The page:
Transcriptional regulation of voltage-gated sodium channels contributes to GM-CSF induced pain [article]

Fan Zhang, YiYing Wang, Dandan Zhang, Xizhenzi Fan, Hao Han, Xiaona Du, Nikita Gamper, Hailin Zhang
2018 bioRxiv   pre-print
Granolocyte-macrophage colony stimulating factor (GM-CSF) induces production of granulocyte and macrophage populations from the hematopoietic progenitor cells; it is one of the most common growth factors in the blood. GM-CSF is also involved in bone cancer pain development by regulating tumor-nerve interactions, remodeling of peripheral nerves and sensitization of damage-sensing (nociceptive) nerves. However, the precise mechanism for GM-CSF-dependent pain is unclear. In this study, we found
more » ... t GM-CSF is highly expressed in human malignant osteosarcoma. Rats implanted with bone cancer cells develop mechanical and thermal hyperalgesia but antagonizing GM-CSF in these animals significantly reduced such hypersensitivity. Nociceptor-specific voltage gated Na+ channels Nav1.7, Nav1.8 and Nav1.9 were found to be selectively up-regulated in rat DRG neurons treated with GM-CSF, which resulted in enhanced excitability. GM-CSF activated the Jak2 and Stat3 signaling pathway which promoted the transcription of Nav1.7-1.9 in DRG neurons. Accordingly targeted knocking down either Nav1.7-1.9 or Jak2/Stat3 in DRG neurons alleviated the hyperalgesia in rats. Our findings describe a new bone cancer pain mechanism and provide a new insight into the physiological and pathological functions of GM-CSF.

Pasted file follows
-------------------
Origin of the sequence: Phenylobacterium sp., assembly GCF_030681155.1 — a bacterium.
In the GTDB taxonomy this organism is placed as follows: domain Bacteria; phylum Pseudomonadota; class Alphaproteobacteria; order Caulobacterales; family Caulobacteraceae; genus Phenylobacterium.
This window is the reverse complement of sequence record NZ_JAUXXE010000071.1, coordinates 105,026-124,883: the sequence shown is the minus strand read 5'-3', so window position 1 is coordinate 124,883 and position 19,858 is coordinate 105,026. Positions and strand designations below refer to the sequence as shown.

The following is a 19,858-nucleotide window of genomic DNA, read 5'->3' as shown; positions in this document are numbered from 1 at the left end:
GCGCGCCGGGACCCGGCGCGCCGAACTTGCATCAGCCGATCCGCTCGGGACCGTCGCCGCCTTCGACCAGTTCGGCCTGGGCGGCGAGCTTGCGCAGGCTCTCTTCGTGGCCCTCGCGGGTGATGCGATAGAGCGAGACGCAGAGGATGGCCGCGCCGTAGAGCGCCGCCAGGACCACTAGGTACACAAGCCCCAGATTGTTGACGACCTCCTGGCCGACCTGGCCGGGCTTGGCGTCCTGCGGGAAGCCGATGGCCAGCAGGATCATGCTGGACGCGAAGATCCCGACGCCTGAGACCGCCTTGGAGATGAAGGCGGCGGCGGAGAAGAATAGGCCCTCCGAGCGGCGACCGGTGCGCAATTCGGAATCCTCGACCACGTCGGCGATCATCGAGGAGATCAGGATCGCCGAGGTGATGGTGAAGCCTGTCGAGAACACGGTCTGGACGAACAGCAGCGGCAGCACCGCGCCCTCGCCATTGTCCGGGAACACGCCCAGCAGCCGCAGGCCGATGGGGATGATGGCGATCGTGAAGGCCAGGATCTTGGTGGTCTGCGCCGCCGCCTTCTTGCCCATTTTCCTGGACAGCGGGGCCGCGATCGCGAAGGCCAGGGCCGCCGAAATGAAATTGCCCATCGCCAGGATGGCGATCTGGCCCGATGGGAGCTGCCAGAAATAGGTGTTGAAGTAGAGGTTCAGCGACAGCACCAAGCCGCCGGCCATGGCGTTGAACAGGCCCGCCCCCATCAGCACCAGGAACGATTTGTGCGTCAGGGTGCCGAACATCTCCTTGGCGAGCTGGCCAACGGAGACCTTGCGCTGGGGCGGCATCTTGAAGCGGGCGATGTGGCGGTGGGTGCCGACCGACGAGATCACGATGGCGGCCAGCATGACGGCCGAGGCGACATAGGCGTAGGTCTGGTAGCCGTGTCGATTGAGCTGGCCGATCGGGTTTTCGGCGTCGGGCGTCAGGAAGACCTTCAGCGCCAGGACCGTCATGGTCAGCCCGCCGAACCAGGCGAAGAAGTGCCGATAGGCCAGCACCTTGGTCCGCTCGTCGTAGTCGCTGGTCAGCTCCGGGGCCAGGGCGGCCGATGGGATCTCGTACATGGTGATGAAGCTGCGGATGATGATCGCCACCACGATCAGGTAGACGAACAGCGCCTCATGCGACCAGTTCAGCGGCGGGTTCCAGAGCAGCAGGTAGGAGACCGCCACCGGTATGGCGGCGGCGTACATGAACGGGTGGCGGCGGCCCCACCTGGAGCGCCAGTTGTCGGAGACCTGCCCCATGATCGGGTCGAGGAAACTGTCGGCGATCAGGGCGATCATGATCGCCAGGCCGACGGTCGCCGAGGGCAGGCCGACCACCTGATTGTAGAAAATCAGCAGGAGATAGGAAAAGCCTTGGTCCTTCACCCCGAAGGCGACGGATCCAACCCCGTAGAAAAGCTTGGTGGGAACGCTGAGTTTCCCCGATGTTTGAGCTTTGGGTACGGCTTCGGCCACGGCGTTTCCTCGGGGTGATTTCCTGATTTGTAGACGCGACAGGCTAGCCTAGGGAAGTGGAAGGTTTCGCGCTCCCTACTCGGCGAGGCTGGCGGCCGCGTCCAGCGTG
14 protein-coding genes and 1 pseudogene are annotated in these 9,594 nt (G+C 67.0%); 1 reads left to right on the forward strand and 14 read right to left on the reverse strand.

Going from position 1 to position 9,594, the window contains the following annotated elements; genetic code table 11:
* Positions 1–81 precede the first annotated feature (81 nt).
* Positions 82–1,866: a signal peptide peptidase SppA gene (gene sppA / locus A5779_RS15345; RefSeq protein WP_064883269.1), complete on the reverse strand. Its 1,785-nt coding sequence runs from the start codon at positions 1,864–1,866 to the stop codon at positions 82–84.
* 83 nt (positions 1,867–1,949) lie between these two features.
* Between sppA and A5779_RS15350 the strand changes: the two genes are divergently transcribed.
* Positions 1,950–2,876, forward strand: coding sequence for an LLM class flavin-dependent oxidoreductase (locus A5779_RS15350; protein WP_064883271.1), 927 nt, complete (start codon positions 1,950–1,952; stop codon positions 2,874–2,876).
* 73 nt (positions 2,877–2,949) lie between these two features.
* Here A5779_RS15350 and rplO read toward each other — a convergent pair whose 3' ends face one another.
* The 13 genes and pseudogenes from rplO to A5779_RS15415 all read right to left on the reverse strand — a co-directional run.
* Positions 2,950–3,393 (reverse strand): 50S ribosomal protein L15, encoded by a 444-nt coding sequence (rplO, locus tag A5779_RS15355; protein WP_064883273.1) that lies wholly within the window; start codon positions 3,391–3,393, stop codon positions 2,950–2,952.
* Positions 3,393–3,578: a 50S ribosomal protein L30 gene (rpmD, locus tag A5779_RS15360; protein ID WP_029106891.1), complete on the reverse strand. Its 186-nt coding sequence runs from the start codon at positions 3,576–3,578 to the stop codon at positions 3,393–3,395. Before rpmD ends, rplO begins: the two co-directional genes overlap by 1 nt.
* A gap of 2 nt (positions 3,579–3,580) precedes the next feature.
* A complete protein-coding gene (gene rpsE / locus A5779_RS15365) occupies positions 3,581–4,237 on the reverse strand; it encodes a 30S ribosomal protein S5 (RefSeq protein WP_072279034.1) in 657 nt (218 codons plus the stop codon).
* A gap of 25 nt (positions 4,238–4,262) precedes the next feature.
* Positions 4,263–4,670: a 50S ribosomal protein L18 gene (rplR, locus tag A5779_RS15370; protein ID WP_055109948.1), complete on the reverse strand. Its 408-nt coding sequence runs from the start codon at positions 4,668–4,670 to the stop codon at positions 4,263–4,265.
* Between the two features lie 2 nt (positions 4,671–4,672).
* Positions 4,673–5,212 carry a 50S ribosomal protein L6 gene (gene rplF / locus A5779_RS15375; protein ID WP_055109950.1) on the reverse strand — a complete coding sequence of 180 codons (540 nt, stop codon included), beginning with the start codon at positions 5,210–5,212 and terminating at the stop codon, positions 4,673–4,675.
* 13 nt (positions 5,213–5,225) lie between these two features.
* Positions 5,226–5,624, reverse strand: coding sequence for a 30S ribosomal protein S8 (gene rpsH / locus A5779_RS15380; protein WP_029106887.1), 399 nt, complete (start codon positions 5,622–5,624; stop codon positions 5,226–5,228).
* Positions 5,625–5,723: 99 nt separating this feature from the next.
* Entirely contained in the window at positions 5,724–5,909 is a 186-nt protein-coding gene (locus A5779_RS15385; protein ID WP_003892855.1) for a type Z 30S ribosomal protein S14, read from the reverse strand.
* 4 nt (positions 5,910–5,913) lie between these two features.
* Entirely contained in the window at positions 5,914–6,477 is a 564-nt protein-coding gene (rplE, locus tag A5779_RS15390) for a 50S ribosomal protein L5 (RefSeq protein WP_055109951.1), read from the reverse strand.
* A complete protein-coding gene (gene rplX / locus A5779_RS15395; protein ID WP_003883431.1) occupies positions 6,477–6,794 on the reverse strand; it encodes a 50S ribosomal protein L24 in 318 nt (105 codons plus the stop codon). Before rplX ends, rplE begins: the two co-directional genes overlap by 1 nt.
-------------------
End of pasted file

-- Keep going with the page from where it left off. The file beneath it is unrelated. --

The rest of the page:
doi:10.1101/386698 fatcat:hzlwe6rphffhhmzyuqs62ckyeq